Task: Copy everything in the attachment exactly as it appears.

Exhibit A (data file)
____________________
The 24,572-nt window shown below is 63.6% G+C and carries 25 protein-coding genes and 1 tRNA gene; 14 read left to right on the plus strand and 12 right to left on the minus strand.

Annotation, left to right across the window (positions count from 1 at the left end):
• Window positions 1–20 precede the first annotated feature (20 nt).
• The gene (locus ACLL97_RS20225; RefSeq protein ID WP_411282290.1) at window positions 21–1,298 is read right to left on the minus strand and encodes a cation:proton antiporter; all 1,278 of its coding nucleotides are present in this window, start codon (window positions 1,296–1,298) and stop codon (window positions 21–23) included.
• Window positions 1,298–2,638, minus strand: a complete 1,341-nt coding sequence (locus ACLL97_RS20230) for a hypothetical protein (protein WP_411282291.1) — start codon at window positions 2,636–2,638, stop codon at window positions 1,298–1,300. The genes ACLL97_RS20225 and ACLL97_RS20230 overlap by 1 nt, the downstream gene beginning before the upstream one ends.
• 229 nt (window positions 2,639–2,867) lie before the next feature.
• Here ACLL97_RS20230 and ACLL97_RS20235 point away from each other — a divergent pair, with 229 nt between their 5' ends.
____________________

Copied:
The 24,572-nt window shown below is 63.6% G+C and carries 25 protein-coding genes and 1 tRNA gene; 14 read left to right on the plus strand and 12 right to left on the minus strand.

Annotation, left to right across the window (positions count from 1 at the left end):
• Window positions 1–20 precede the first annotated feature (20 nt).
• The gene (locus ACLL97_RS20225; RefSeq protein ID WP_411282290.1) at window positions 21–1,298 is read right to left on the minus strand and encodes a cation:proton antiporter; all 1,278 of its coding nucleotides are present in this window, start codon (window positions 1,296–1,298) and stop codon (window positions 21–23) included.
• Window positions 1,298–2,638, minus strand: a complete 1,341-nt coding sequence (locus ACLL97_RS20230) for a hypothetical protein (protein WP_411282291.1) — start codon at window positions 2,636–2,638, stop codon at window positions 1,298–1,300. The genes ACLL97_RS20225 and ACLL97_RS20230 overlap by 1 nt, the downstream gene beginning before the upstream one ends.
• 229 nt (window positions 2,639–2,867) lie before the next feature.
• Here ACLL97_RS20230 and ACLL97_RS20235 point away from each other — a divergent pair, with 229 nt between their 5' ends.